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October 13, 2022
Currently, I'm working as a Site Reliability Engineer (SRE) for a database company that offers fully managed Database-as-a-Service (DBaaS).
Before joining the current team, I had worked for Cookpad, a recipe-sharing platform, that is a to-Customer (toC) business model.
While working at Cookpad, I was one of the users of cloud platforms. Cookpad was (and maybe still is) one of the heavy users of Amazon Web Services (AWS), so our team always uses fully managed services to build applications, for example, AWS RDS for the database layer, AWS ECS for the container orchestration layer, AWS CloudWatch for the observability layer, and so on.
Cloud is great. We, as engineers at the company that offer toC services, could focus on implementing business logic and delivering values to end users. All of the complexities of managing and operating massive infrastructure were (often, but not always) abstracted and hidden from us (but yes, I admit that sometimes we found edge cases and send a couple of bug reports).
Actually, that is one of the reasons why I decided to leave Cookpad and join Neo4j last year. After working almost 5 years in total at Cookpad, I realized that my motivation had gradually shifted from developing web applications to developing tools/platforms/databases for other developers. I wanted to see how it will look like from inside the cloud, not as one of the users of the cloud.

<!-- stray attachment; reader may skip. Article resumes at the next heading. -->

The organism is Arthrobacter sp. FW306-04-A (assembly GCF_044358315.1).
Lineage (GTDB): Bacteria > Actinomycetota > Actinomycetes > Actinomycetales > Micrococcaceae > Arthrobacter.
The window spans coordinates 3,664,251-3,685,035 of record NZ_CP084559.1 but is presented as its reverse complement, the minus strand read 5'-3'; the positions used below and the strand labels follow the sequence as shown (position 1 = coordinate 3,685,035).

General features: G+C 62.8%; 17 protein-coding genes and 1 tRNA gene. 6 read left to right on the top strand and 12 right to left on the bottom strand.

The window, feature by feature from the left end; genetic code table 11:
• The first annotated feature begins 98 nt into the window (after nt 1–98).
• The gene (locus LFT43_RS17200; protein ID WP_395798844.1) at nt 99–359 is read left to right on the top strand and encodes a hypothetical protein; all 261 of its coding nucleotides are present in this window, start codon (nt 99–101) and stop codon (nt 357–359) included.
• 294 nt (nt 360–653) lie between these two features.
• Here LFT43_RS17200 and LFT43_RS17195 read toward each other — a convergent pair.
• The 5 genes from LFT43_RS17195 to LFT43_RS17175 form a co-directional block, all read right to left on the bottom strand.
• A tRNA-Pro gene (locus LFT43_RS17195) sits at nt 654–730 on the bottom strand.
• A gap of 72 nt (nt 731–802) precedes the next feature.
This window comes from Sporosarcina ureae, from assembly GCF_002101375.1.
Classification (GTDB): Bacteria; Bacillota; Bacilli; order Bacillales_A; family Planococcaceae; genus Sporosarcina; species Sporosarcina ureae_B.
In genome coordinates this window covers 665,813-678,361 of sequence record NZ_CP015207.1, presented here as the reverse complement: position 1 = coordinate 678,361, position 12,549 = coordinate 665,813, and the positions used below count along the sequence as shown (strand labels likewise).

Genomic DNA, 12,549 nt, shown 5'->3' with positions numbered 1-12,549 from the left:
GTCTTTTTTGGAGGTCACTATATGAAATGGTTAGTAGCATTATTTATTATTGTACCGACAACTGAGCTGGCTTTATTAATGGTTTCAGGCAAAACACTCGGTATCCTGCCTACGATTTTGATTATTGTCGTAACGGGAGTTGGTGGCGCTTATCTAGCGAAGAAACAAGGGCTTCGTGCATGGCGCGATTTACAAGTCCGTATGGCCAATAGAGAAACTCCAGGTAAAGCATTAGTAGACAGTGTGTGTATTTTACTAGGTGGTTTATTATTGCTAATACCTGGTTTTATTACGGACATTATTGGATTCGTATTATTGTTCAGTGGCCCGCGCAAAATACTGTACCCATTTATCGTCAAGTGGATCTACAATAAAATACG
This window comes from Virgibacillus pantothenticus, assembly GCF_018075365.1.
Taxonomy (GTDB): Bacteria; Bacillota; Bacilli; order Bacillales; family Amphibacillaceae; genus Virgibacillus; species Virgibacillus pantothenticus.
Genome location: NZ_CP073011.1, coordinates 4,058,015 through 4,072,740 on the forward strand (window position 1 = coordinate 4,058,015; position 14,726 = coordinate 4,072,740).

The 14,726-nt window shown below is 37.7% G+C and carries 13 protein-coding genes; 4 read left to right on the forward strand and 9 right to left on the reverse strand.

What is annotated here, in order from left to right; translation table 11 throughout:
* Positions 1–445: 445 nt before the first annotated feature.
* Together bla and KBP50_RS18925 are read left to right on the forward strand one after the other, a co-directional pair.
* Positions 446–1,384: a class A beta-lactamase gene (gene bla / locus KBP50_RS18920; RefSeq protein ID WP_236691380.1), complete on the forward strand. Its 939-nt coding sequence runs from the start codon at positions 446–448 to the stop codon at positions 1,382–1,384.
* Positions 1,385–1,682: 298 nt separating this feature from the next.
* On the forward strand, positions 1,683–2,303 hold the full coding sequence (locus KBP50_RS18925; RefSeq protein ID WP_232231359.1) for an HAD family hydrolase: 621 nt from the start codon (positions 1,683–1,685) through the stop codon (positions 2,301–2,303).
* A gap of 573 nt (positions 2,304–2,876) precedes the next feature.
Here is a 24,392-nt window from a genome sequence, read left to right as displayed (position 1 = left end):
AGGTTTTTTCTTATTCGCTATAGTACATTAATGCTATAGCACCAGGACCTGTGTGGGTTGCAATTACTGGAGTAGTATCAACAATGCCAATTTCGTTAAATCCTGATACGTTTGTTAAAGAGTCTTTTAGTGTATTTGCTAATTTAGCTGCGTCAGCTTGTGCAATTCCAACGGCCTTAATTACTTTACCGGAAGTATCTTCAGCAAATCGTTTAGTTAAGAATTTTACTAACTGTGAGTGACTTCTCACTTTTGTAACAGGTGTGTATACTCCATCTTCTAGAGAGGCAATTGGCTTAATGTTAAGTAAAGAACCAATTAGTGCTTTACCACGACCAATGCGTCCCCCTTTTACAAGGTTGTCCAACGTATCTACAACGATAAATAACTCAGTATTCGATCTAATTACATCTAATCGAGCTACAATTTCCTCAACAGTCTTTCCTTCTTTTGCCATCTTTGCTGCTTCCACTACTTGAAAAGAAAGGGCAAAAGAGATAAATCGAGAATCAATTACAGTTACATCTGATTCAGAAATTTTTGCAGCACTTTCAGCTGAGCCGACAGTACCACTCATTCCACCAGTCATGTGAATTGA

Now one year has passed, and there is one thing that I realized. "Developing cloud" is similar to working as a consultant, rather than working on solving real problems in the world for end users.
There really are a lot of clients who use our platform. From fintech, government, and e-commerce, to logistics. This list goes on and on. We develop the platform for those clients and help them solve their problems, not ours. We focus on building tools, not solving their issues.
This is the flip side of the coin. We, as cloud platform developers, can focus on building tools. In other words, we are far away from solving the real world in society, which could make our world better and more comfortable.
I know your possible counter-opinion goes like this: "Well, but solving their (client's) issues is another problem in our world". Yes, you're right. It all boils down to where you'd like to put yourself, that is just your preference. Neither is good nor bad.
I might have never understood this feeling if I did not join the company that develops the cloud. That is one of the biggest takeaways I got from my experiences at the DBaaS company.